The Fall Festival at BeaveRun occurred during the early part of September 2005 at the BeaveRun MotorSports Complex in Wampum, PA. The festival included an inaugural Concours d'Elegance, The Altered Gas - Hot Rod Circus, Viper Days and The Beaver County Cruise. Proceeds from the two day event fund the construction of a children's play area in the Emergency Department at the Medical Center, Beaver.
The Festival began with a fantastic road tour of western Pennsylvania. Hors d'oeuvres prepared by some of the finest chefs in the area, live music, an auction of fine artwork, a Bertil Roos Driving School give-a-way worth $3000 and track rides provided by MINI of Pittsburgh were just a few of the attractions that occurred during the two day celebration. Additional events included live entertainment, karting rentals and races, muscle car displays, acceleration trials, food, vendors and fireworks at dusk.
The Concours d'Elegance featured a unique group of cars such as a 1901 Artzberger, the 1903 Baker Electric, The $750,000+ Callaway collection, a 100 point 1966 Pontiac GTO Convertible, a GT-1 Corvette, the $1.5M MARK II GT-40 and a 1953 one-of-a-kind race car provided by The National Packard Museum.
The favorites had to be the Dusenburg Model J and Model SJ. Both were nearly identical, distinguished only by minor differences in the paint-scheme and coach work. Both were in excellent condition.
On the lower parking area sat the more exclusive vehicles consisting of rare Packards, auburns, Dusenburg's, and other early model vehicles. On the upper parking area were a larger array of vehicles consisting of European and American flavors mostly from the 1950's and 1960s.
A third area sat the custom vehicles. These vehicles had started out as production vehicles but over time and with a great deal of love and attention from their owners, had been transformed into unique creations. Most had been lowered, received vibrant paint, and given aesthetic enhancements. True works of art and labors of love. Very nice.
Rides were offered in various vehicles both on the main track and on the kart track. Proceeds went to charity. A Mazda RX-8 complete with a professional driver was giving rides on the kart track throughout the day. I took advantage of this opportunity multiple times. The experience was nothing short of amazing. The car was left in second gear and the foot was fully matted to the floor. The course was challenging with many turns and long straight areas. The top speed was around 60 mph, but diving into a sharp corner built for go-karts was enough to keep me holding on to door-handles just to stay in the seat. It did not feel like a rear-wheel drive vehicle at all, the back never once gave signs of breaking free.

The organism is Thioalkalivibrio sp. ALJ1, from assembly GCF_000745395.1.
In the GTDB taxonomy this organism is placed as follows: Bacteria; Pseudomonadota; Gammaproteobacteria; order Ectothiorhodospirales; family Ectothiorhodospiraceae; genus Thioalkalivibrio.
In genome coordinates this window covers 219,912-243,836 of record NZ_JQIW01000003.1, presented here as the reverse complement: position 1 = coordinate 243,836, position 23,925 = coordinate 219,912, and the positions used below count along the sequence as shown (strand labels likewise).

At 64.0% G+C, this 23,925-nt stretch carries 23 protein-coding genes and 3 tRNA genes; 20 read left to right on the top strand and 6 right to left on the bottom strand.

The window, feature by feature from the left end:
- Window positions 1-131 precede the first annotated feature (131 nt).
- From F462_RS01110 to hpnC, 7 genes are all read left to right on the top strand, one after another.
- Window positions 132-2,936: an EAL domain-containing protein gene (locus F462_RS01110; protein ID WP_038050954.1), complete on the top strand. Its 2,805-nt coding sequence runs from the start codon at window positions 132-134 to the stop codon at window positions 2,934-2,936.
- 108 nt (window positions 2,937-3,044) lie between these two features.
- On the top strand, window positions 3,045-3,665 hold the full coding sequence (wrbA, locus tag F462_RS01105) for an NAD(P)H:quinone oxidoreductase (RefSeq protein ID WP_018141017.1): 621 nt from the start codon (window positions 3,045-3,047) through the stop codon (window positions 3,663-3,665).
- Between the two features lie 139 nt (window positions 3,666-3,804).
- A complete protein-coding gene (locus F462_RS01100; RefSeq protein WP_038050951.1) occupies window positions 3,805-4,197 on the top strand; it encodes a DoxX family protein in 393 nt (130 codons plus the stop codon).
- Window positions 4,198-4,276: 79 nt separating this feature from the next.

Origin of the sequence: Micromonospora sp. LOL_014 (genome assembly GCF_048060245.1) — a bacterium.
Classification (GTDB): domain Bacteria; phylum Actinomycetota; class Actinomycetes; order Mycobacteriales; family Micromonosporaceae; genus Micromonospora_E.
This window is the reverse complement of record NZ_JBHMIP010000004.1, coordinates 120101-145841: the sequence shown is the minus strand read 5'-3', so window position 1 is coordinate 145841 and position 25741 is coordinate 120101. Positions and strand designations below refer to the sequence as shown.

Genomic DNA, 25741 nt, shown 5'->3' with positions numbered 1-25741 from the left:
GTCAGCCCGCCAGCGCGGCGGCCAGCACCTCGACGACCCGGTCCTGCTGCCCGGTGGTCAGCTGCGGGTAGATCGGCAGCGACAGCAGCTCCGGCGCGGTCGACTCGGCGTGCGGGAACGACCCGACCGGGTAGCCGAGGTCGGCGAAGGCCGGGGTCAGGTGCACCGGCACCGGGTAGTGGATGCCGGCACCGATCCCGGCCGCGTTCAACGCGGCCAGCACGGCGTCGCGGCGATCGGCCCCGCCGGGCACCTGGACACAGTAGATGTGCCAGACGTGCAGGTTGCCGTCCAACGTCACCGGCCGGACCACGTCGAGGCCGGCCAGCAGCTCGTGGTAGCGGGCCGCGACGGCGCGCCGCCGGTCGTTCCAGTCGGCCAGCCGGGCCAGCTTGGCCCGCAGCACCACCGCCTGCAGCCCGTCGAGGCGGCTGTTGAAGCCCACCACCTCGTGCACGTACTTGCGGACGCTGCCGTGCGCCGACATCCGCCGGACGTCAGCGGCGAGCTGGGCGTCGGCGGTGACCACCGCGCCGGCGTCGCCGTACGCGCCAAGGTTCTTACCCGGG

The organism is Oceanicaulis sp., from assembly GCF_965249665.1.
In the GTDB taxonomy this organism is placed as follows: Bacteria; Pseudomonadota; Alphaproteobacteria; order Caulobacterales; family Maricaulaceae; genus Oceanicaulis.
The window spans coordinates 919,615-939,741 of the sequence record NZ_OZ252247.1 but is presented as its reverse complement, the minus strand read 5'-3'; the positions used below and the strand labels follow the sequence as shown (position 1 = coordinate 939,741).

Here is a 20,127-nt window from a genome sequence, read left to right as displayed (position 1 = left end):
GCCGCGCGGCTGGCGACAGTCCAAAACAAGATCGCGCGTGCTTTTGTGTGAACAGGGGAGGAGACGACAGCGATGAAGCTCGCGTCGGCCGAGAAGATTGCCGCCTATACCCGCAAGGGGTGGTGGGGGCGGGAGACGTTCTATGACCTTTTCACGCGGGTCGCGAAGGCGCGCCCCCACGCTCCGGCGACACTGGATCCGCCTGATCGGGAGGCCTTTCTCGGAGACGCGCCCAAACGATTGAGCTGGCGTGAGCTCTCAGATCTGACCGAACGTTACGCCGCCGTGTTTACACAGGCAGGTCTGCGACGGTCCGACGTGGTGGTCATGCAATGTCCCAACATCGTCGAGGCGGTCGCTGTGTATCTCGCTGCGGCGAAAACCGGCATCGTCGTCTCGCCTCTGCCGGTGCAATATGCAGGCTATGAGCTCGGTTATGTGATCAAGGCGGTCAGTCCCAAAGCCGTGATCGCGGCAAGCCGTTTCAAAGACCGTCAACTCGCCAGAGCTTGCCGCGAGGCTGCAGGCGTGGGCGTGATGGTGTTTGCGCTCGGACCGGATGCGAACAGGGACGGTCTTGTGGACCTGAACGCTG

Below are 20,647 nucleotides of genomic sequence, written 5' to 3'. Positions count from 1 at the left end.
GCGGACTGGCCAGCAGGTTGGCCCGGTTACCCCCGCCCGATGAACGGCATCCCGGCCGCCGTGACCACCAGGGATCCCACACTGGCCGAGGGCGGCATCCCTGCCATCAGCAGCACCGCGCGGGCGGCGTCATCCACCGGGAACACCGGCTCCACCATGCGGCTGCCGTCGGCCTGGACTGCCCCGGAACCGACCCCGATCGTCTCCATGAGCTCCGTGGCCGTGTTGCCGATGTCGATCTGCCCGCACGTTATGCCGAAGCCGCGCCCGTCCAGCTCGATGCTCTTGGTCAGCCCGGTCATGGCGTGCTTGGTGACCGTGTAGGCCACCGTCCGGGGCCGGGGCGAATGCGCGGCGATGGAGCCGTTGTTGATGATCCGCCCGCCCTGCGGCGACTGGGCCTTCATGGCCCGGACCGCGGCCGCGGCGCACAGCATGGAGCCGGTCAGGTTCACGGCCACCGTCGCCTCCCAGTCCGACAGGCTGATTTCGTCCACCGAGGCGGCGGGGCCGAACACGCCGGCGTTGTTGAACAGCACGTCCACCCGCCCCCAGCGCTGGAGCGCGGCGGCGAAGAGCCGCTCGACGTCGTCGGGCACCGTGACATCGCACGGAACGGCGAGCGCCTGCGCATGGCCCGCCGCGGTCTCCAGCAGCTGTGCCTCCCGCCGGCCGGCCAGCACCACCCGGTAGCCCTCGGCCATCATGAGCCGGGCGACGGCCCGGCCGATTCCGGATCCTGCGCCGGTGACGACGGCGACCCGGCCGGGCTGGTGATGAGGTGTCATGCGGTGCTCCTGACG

Then it was off to the main track where professional drivers were giving rides in MINI's and a Callaway LM, all for charity. The ride in the supercharged convertible MINI was an experience. We hit 95 mph on the back straight-away before slowing to make the corner. The fun was in the turns. The car was very responsive and went where it was supposed to with very little difficulty. Next was a Callaway LM. This was not one of the vehicles that raced in the 1996 LeMans race, but rather one prepared to close specifications and referred to by the owner/driver as the 'sister vehicle'. The seats were comfortable, a luxury the race-prepared versions probably did without. The car was sporting nearly 500 hp, sat low, had a five-point harness, and a roll cage. The acceleration pushed me deep into the seat and first up where two corners which it had no problem navigating through. Half-way through the third corner the driver pushed the accelerator to the floor. This was evident by the loud engine noise and the back end coming 'a little loose.' On the back straight-away it easily tackled 100 mph. The car was amazing and the closest I have come to riding in a LeMans car.